Book Review
Mindfulness, Bliss, and Beyond: A Meditator’s Handbook by Ajahn Brahm. Wisdom Publications, Somerville, MA, 2006; 320 pages, ISBN:0-86171-275-7, paper $16.95.

 A companion volume to the popular Who Ordered This Truckload of Dung? this is a very different and more advanced treatment of Buddhist meditation techniques. In this fast-moving and stressful world there is an increasing interest in meditation. Besides, Ajahn Brahm indicates that knowledge of meditation is fundamental for serious students of the Buddhist tradition. This book takes the student from basic meditation techniques through the vast array of experience that awaits serious meditators through to heightened states of awareness and blissful visions to full enlightenment itself! The book has flashes of Brahm’s famous good humor and colorful turn of phrase, but basically it is a serious guidebook to the fascinating journeys that await the dedicated meditator from a self-confessed meditation junkie. The author summarizes the importance of meditation as a technique of spiritual learning in his own unique way: “meditation can well be summarized as going to the centre of things. One goes first to the centre of time, called the “now”. Then into the centre of the now that is free of all thought. Then into the centre of the body with one’s breath. Then into the centre of the breath, which is the beautiful breath. Then into the centre of the beautiful breath, where one experiences the nimitta. Then into the centre of the nimitta to enter the first jhana. Then into the centre of the first jhana, which is the second jhana, and so on. This is yoniso manisikara, 'work of the mind that goes to the source’. As one goes deeper into the source of body and mind, one comes to the source of will, the seat of the doer, the citadel in which the potential doing abides. And one sees it all empty of a self.” (p. 199). – Andrew Rooke (Theosophy Downunder, December 2008)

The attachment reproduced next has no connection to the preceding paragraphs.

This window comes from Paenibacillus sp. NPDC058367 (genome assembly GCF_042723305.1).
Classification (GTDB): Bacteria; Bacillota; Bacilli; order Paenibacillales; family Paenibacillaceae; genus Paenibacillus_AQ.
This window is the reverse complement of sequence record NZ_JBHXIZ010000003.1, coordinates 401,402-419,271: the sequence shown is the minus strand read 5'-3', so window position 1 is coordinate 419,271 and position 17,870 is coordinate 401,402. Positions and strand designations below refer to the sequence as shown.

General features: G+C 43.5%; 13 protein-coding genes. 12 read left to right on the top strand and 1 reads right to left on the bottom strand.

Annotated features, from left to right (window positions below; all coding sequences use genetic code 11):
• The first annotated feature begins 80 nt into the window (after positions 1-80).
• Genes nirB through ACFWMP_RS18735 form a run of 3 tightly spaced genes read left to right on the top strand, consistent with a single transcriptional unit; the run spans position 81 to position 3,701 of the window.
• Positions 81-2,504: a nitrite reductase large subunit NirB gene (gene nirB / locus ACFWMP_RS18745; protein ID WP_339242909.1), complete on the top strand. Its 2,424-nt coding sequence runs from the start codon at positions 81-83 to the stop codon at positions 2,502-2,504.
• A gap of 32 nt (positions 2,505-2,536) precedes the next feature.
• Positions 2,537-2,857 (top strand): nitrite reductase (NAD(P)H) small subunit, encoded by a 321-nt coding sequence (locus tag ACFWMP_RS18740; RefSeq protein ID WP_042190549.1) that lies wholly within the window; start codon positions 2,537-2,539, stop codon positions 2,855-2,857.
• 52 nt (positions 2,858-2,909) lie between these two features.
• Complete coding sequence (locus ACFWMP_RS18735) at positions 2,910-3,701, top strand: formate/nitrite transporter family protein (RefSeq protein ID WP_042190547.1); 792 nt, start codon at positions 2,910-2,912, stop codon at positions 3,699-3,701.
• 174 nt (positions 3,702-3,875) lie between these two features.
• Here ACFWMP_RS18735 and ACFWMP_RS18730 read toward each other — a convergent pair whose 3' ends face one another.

Book Reviews